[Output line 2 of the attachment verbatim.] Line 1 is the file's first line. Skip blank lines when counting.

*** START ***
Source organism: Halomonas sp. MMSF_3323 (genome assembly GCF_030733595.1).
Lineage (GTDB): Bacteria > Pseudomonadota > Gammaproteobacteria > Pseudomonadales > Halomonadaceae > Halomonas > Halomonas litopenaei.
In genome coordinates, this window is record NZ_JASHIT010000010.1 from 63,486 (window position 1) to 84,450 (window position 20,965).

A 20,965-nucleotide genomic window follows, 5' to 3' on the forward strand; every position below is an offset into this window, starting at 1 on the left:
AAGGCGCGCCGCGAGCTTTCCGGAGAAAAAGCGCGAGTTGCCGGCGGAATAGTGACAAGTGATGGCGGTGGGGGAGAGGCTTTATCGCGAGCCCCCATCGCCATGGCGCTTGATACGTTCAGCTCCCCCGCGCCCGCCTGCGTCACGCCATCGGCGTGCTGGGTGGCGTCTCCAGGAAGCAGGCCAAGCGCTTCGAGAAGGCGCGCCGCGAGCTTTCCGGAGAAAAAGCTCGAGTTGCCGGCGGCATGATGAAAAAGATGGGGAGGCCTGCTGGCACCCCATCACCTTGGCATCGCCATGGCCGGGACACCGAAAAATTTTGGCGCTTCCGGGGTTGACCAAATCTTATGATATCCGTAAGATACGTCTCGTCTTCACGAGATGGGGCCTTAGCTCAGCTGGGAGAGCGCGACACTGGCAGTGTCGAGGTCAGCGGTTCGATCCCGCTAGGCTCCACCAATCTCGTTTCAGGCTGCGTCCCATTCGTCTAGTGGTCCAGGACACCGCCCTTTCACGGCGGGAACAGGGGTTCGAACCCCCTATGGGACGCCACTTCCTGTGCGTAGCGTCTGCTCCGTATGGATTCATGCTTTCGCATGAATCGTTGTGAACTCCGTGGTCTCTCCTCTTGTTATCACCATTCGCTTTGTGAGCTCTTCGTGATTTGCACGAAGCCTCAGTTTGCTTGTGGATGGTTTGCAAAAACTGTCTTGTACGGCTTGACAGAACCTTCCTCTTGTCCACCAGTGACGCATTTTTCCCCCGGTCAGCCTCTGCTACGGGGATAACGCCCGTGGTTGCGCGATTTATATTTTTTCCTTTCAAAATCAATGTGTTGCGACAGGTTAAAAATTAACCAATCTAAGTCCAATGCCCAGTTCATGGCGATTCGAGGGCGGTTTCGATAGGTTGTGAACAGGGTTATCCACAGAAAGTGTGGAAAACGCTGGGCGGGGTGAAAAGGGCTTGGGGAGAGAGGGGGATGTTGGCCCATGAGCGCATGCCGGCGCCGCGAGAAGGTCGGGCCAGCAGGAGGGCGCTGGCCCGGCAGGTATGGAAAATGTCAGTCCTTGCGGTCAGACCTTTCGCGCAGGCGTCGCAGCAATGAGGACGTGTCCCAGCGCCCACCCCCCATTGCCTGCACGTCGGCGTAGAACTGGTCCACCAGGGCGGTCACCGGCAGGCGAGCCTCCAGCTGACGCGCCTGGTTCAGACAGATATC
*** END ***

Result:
Lineage (GTDB): Bacteria > Pseudomonadota > Gammaproteobacteria > Pseudomonadales > Halomonadaceae > Halomonas > Halomonas litopenaei.